The trial leads to East Cary Street at the Kanawha Canal, roughly three blocks from downtown. The area, called Shockoe Slip, used to be a warehouse. It still is - some of the warehouse along the sloping cobblestoned streets are still in operation - but the neighborhood has become an in place to go. Restaurants has craft galleries are moving into the old warehouses. Some of the restuarants' names reflect the buildings' heritages: Sam Miller Exchange Cafe (an old grain warehouse) and the tobacco Company.
We wander into the latter (no reservations needed) and find a splendid spectacle: three levelse of dining space centered around a huge atrium. Lots of exposed brick and beams, hanging plants, wicker and bentwood. A pianist and a harpist.Young, friendly, frest-scrubbed waitresses inwhite gowns. An open wrought-iron elevator takes up to a third-floor vantage point, where we feast on mushrooms tuffed with crabmeat, salad, salmon and scampi. Drinks are good and ample, and dessert is all you can eat from the pastry table.
Outside, the damp night air carries the aroma of tobacco up from the factories by the James River. We walk down Cary Street, finding dilapidated warehouses next to newly spruced-up one. One boasts fine antiques, another paintings and crafts by regional artists.
We walk into one, the Harold Decker gallery, where B. Louis Briel Jr. tells us the building used to be a meat warehouse. The rough-wood pillars have been repainted,but you can still see the gashes from meat hooks. The shop offers a small but appealing selection of ceramic pieces, paintings (a striking one of a local codger is $400), objets (a stunning mirror framed in curved wood at $250) as well as $7 carved wooden toys. Briel tells us Shockoe Slip is becoming a fashionable place to live; a coffee warehouse on the triangular plaza near his gallery has been coverted into luxury condominiums.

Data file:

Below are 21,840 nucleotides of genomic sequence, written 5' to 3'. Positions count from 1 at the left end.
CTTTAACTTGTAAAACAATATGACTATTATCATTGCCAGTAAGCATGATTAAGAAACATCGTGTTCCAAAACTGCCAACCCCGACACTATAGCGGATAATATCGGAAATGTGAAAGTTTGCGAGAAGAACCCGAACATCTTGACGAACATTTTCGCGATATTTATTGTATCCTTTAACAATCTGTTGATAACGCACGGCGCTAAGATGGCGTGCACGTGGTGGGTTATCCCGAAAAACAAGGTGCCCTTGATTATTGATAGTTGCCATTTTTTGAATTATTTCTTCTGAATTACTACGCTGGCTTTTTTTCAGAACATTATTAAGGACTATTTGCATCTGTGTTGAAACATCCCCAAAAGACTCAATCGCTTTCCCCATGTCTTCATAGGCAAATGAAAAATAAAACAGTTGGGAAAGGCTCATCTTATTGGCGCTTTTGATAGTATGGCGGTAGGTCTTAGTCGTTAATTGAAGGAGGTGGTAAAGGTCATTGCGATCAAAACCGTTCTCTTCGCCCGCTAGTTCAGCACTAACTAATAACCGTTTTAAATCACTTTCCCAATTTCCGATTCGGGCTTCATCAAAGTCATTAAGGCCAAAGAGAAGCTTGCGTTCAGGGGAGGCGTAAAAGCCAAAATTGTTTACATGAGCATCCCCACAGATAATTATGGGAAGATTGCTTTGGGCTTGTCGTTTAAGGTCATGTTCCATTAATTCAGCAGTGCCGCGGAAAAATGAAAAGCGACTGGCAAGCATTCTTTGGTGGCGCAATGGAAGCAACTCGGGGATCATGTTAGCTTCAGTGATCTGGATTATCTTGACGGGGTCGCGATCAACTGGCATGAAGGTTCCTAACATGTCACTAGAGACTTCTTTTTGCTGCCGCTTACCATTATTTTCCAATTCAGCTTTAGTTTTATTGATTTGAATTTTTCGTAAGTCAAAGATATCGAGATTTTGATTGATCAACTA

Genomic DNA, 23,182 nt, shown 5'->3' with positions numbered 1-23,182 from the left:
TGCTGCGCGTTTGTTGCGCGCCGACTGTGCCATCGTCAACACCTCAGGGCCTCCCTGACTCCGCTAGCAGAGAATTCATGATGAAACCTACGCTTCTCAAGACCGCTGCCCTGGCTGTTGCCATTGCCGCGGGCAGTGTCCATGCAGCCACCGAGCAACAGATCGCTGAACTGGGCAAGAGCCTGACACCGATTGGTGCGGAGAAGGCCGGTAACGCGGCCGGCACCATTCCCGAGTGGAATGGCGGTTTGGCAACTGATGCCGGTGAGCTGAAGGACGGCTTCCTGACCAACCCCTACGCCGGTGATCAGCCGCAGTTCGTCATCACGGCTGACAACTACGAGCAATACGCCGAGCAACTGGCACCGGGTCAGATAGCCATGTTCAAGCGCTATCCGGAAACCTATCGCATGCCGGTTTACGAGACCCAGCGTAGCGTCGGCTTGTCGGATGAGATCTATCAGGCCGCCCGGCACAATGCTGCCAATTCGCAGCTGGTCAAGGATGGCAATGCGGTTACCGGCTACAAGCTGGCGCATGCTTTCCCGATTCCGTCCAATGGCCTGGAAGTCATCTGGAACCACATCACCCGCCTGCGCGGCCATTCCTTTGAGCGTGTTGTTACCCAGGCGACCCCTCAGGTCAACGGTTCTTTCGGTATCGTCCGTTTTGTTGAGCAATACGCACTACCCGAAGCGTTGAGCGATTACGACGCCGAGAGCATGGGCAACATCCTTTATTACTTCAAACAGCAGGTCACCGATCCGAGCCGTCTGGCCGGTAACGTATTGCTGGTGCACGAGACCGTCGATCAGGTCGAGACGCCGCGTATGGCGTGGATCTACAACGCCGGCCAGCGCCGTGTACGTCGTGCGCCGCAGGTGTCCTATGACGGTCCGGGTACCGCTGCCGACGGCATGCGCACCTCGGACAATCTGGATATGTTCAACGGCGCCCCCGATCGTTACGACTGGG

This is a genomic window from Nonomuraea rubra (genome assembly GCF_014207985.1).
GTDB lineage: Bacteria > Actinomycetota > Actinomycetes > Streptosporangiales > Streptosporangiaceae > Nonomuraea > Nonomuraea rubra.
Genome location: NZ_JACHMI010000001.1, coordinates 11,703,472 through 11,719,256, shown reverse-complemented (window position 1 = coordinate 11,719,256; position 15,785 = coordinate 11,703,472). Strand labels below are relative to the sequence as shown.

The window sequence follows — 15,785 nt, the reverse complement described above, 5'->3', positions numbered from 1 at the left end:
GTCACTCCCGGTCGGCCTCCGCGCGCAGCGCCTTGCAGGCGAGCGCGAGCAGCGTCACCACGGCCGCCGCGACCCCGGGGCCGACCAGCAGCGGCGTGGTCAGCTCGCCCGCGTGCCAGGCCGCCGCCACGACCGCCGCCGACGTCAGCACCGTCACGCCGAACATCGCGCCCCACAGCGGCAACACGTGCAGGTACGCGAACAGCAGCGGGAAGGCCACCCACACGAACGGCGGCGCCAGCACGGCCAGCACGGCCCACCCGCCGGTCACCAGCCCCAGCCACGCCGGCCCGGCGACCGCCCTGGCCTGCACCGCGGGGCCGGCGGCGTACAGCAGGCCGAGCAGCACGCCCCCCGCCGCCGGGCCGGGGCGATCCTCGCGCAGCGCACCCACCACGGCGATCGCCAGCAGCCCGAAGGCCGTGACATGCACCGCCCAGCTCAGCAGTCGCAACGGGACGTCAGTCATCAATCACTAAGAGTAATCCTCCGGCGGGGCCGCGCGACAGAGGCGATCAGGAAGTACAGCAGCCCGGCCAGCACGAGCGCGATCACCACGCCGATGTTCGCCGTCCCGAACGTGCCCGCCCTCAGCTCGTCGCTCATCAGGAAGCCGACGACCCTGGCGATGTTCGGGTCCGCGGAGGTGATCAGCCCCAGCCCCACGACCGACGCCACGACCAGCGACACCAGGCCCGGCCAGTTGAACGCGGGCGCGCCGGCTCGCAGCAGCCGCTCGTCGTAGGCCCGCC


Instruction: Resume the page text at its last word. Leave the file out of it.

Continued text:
We return the nex the morning to explore Shockoe Slip. It has undergone a character change. No longer a Georgetownesque haunt for the trendies, it's a bustling work place. Parked trucks block the narrow streets and men josh passersby as they hustle crates in and out of warehouses. The scene is reminiscent of Les Halles.
But the restaurants are dormant. The morning sun has begun to penetrate and, hoping someone can point us to an open bar, we wander into the Slip Shop. This craft gallery is a renvoted produce warehouse, and Carol Womack, who works there, shows us more pottery, carved wood and locally made fabrics and clothing. She also calls up a friend across they way at Sam Miller's.It's an hour away from opening time, but he'll serve us Cokes, anyway. Shockoe Slip is that kind of place.
If Shockoe Slip is still in the midst of its rejuvenation, the Fan district is already there. It gets its name from way the neighbohood's streets fan out from Monroe Park and downtowm streets. This is a sophisticated residential district in every sense: Huge tress frame the elegant streets, and the residences are huge, gracious turn-of-the-century townhouses and mansions. The area went through changes familiar to many city neighborhoods: from posh to run-down to renovated. Not all the homes have been fixed up; tricycles on the sidewalks and bright colors indicate young families moving in and putting their stamp on the neighborhood.